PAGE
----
Enemy of the State

In a published FOIA request, an Airman stationed in the UK was investigated after a mental breakdown caused by conflicting values of US military’s mission and her own political beliefs. She was found to sympathize with Bradley Manning, Julian Assange, and Wikileaks. She had admitted to communicating her political ideas with various organizations known for anti-war/anti-military sentiments on Twitter and to a UK journalist. She also attended the Julian Assange Trial. However, her own admission and tweets revealed that she was never asked to release any intelligence to these groups and denied volunteering any intelligence to any journalist or group. The US Airforce Office of Special Investigations filed a complaint report on matters alleging “Communicating with the Enemy.”

The Uniform Code of Military Justice (UCMJ) Article 104: Communicating with the Enemy states:

“Any person who–
(1) aids, or attempts to aid, the enemy with arms, ammunition, supplies, money, or other things; or
(2) without proper authority, knowingly harbors or protects or gives intelligence to or communicates or corresponds with or holds any intercourse with the enemy, either directly or indirectly;
shall suffer death or such other punishment as a court-martial or military commission may direct.”

Who is the enemy in this document? Is it Julian Assange? Wikileaks? Journalists? Bloggers? Social media users? Those opposed to an unconstitutional and failed foreign policy? Anti-war organizations? The leaked document does not directly point to any person or organization but acknowledges who the Airman was in contact with and her activities surrounding her political beliefs. But, constitutionally speaking, who gets to determine the enemy?

The Constitution does not provide any structure to determine an enemy. An enemy could be those the US is at war with. Congress has the power to declare war but there is no framework as to what constitutes a declaration of war. In Federalist Paper number 3, it states, “The just causes of war, for the most part, arise either from violation of treaties or from direct violence.”

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Wyoming to Battle NDAA on Tuesday

by People Against the NDAA

On December 31st, 2011, President Barack Obama signed the National Defense Authorization Act for Fiscal Year 2012, containing provisions which authorized the indefinite detention, extraordinary rendition (and assassination) of anyone around the world without charge or trial. This law marked one of the darkest eras in American history, declaring the United States a battlefield and legally subject to the laws of war.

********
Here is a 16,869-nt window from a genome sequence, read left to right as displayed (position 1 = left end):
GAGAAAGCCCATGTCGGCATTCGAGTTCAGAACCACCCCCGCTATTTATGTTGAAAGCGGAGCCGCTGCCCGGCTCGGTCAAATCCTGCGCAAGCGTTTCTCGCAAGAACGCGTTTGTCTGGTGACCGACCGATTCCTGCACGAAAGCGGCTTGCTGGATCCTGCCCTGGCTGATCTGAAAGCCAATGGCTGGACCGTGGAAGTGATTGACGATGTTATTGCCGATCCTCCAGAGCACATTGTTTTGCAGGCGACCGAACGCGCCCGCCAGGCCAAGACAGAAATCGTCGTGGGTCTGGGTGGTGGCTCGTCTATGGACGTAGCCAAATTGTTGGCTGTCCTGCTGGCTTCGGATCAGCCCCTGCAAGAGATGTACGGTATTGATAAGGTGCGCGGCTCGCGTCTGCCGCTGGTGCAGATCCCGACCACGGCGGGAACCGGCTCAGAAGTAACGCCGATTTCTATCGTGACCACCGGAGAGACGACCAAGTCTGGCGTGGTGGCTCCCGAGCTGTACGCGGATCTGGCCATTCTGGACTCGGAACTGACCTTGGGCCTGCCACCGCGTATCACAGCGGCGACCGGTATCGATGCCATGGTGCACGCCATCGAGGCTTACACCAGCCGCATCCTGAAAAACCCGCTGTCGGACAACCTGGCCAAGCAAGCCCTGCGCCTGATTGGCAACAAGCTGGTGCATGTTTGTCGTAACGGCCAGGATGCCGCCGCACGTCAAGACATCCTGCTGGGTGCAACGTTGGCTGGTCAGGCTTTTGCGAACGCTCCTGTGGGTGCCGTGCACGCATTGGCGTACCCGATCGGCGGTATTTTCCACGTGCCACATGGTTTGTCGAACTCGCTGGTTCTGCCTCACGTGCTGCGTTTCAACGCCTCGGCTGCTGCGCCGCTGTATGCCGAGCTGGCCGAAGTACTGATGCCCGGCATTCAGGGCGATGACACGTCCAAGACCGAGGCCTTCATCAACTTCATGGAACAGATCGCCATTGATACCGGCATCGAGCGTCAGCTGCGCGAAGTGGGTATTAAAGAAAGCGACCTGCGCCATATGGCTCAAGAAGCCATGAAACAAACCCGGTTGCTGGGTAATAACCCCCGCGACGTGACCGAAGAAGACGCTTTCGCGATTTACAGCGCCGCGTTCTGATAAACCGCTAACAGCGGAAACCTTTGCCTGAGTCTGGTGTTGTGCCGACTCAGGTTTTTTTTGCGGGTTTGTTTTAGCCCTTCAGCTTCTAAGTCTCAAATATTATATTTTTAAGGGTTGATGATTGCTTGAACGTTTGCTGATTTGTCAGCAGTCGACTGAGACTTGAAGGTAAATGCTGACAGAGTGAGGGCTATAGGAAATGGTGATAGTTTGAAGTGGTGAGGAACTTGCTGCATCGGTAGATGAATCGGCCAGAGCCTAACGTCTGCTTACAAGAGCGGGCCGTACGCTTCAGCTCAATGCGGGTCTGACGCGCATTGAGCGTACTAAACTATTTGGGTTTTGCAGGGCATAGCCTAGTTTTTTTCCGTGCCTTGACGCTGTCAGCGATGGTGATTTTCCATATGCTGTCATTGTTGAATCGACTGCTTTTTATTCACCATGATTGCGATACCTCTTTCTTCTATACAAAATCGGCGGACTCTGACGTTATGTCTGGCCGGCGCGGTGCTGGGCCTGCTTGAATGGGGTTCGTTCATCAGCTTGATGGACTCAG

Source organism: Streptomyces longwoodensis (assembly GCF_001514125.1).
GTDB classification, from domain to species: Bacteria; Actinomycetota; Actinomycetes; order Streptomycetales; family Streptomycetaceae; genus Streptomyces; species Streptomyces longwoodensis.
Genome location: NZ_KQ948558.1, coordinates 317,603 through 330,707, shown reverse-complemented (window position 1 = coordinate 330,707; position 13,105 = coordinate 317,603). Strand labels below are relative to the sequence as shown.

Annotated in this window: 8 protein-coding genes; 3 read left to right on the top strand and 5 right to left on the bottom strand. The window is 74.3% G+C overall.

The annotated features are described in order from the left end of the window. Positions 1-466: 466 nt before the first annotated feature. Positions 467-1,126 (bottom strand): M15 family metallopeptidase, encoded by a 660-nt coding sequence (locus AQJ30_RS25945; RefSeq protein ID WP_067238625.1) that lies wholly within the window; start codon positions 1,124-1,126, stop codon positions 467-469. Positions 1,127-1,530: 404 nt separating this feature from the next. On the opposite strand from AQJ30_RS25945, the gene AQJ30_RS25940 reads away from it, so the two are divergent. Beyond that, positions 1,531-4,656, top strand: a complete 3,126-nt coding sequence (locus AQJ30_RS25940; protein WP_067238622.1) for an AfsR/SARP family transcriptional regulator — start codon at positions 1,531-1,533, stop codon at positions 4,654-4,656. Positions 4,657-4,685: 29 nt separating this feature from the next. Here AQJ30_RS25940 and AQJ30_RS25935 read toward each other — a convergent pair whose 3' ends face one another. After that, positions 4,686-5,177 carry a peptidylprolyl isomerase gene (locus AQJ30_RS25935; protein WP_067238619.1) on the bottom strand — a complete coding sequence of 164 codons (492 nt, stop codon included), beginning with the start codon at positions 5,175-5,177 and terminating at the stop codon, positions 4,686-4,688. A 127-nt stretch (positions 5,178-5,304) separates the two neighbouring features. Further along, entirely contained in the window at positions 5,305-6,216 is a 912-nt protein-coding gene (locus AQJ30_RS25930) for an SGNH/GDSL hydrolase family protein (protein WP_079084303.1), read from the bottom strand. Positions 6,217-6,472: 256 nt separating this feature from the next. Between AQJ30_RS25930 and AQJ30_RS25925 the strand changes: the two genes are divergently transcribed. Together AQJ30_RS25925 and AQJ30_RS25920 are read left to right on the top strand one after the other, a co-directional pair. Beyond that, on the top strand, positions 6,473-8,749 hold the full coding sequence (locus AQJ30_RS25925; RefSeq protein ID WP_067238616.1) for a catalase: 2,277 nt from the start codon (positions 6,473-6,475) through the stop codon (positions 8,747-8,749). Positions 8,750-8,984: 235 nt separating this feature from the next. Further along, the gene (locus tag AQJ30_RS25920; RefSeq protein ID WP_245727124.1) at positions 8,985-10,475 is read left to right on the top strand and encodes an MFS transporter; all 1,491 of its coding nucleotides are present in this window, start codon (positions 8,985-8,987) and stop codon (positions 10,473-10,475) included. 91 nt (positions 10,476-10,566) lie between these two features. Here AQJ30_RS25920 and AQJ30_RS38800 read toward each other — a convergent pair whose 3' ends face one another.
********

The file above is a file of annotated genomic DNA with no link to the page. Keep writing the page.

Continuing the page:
Now, in a shot  to be fired across the Federal government’s bow, HB 114 has been introduced in Wyoming. The bill, sponsored by Rep. Kendell Kroeker and co-sponsored by Rep. David Miller, Rep. Hans Hunt, and Sen. Cale Case, will protect the liberty of the citizens of Wyoming by prohibiting the unconstitutional provisions of the 2012 NDAA to be enforced here.

“The Constitution of the United States has the Bill of Rights for a reason,” said Representative Kroeker, “I take an oath to support, obey, and defend the Constitution and I take that seriously.  When the federal government passes legislation that violates the constitution, it is our duty as a state to make sure we protect the rights of our citizens.”

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Mississippi Gun Bill Would Jail Feds

Mississippi Representative Mark Formby along with 25 co-sponsors has introduced a bill that would stop federal gun control “laws” at the state border.

HB 625 would amend the Mississippi Code concerning firearms. The text of the bill simply states that it is:

“An act to prohibit enforcement of federal law regarding firearms, accessories or ammunition manufactured in the state that remains within the borders of the state; to provide that any federal law which attempts to ban a semi-automatic firearm or to limit the size of a magazine of a firearm or other limitation on firearms in this state shall be unenforceable in the state; to provide a penalty for violations of this act; and for related purposes.

No public servant or dealer selling any firearm in this state shall enforce or attempt to enforce any act, law, statute, rule or regulation of the United States government relating to a personal firearm, firearm accessory or ammunition that is owned or manufactured commercially or privately in Mississippi and that remains exclusively within the borders of Mississippi.”

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Paul Ryan Says ACA Will Collapse; Wisconsin Can’t Wait

393114_10151157538900764_721518766_nDuring his first public appearance since the election, Representative and former vice presidential candidate Paul Ryan spoke in Racine on Sunday to discuss the Patient Protection and Affordable Care Act (ACA). Joining Rep. Ryan were Cato Institute’s Mike Tanner, Wisconsin Assembly Speaker Robin Vos, and Wisconsin State Senator Leah Vukmir.